• Even core partners, including emergency managers and broadcast and electronic media, now receive substantial portions of their decision-making information from the secondary value-chain. Nearly all television channels, for example, utilize private-sector forecast service providers to prepare their weather information; unaltered NWS information is presented typically only in the case of watches and warnings.
Prior to the MAR, the NWS perceived the secondary value-chain and its constituent organizations largely as competition. The MAR and the subsequent Fair Weather report (NRC, 2003a) changed this. The NWS instituted new policies to avoid competing with or replicating capabilities robustly available within the secondary value-chain. As stated in the Committee’s first report, efforts from professional weather including the American Weather and Climate Industry Association (AWCIA), the National Council of Industrial Meteorologists (NCIM), the National Weather Association (NWA), and the American Meteorological Society (AMS), specifically its Commission on the Weather and Climate Enterprise (CWCE)—have been critical in improving the relationship between the NWS and the private sector (NRC, 2012a).
In the Committee’s opinion, that change has been positive for the nation. Today, the enterprise has developed new capabilities and alternate means for accessing weather and water information. Yet the entire secondary value-chain is built on a foundation of NWS data and services. If NWS core capabilities were to be compromised, this value-chain would be severely degraded. Moreover, the primary value-chain is critical for ensuring a direct path to the public when public safety is at risk. This, too, cannot be compromised. For these reasons, the Committee carefully couples its recommendation to leverage the enterprise with a recommendation for the NWS to prioritize core capabilities supporting both value-chains.
The Committee views the objective of an enhanced NWS-enterprise interaction as a way to enhance the NWS’s ability to accomplish its mission of serving the public. The Committee thinks this is especially important at a time when it is seeking to enhance its service (NWS, 2012). Leveraging the secondary value-chain provides one means to further the NWS’s mission of serving the public.
Achieving this added benefit to the nation requires a fundamental change in how the NWS and the overall enterprise interact with each other. It is not a simple change. The enterprise is not a single entity with clear authorities and responsibilities. Its capabilities may change with time. Therefore, change would need to proceed cautiously and in collaboration with the NWS. The paradigm of enterprise collaboration is not entirely new. The NWS has long relied on the broadcasting sector as a primary means of communicating with the public. Over the past decade, the NWS has begun to extend such collaboration to other areas, such as sensor networks and digital media. The Committee confirms the need to expand the productive interaction of the NWS with the rest of the enterprise.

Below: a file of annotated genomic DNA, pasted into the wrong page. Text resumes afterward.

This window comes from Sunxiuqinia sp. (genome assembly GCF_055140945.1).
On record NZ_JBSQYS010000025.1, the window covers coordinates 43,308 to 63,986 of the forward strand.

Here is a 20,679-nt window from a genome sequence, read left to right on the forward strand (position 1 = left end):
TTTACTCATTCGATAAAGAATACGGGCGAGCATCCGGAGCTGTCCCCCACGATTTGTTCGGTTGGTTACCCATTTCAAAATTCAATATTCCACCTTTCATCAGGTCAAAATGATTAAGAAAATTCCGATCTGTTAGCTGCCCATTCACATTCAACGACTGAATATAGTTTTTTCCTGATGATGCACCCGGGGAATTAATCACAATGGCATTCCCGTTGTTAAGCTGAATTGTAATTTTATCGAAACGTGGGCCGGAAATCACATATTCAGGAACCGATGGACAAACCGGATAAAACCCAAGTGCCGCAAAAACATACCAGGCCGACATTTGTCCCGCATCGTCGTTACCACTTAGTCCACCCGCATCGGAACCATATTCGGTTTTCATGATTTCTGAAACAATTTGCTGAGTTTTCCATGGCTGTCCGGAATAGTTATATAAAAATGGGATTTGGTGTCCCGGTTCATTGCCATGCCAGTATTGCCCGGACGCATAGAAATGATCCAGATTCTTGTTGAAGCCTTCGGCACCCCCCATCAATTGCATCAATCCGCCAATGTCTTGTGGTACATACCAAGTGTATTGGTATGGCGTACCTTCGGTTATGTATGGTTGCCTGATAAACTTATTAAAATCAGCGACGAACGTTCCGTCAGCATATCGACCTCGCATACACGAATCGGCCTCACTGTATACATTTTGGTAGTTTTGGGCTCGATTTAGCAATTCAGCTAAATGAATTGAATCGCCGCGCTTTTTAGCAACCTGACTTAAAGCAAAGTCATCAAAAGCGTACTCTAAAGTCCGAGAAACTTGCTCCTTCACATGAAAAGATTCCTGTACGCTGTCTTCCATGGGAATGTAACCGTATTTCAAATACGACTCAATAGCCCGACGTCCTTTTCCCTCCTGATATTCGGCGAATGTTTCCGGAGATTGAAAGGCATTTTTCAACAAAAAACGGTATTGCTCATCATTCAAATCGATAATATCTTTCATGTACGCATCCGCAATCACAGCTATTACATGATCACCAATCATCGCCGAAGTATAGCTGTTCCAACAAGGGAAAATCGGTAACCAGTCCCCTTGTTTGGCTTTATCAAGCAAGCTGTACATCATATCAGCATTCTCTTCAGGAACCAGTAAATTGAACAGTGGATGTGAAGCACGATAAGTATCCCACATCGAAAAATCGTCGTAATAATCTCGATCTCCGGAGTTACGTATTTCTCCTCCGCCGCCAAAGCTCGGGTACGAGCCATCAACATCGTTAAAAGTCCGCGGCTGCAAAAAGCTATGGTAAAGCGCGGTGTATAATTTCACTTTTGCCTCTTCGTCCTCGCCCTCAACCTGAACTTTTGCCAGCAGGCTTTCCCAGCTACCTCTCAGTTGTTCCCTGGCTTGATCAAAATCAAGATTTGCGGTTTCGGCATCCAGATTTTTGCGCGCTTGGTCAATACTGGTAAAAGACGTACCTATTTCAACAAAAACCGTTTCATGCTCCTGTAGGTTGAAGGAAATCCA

Regarding the role of the NWS within the broader enterprise, and consistent with Lesson 5 from NRC (2012a), the Committee makes the following overarching recommendation. (Specific, supporting recommendations for how this change could be accomplished are described in Chapter 4).
Recommendation III: Leverage the Entire Enterprise
The National Weather Service (NWS) should broaden collaboration and cooperation with other parts of the weather, water, and climate enterprise. The greatest national good is achieved when all parts of the enterprise function optimally to serve the public and businesses. This process starts with the quality of core NWS capabilities but is realized through the effectiveness of NWS-enterprise relationships. A well-formulated enterprise strategy will also return direct benefit from the enterprise to the NWS, especially in areas of shared research, technology development, observational data sources, and improved end-user access to NWS-generated information.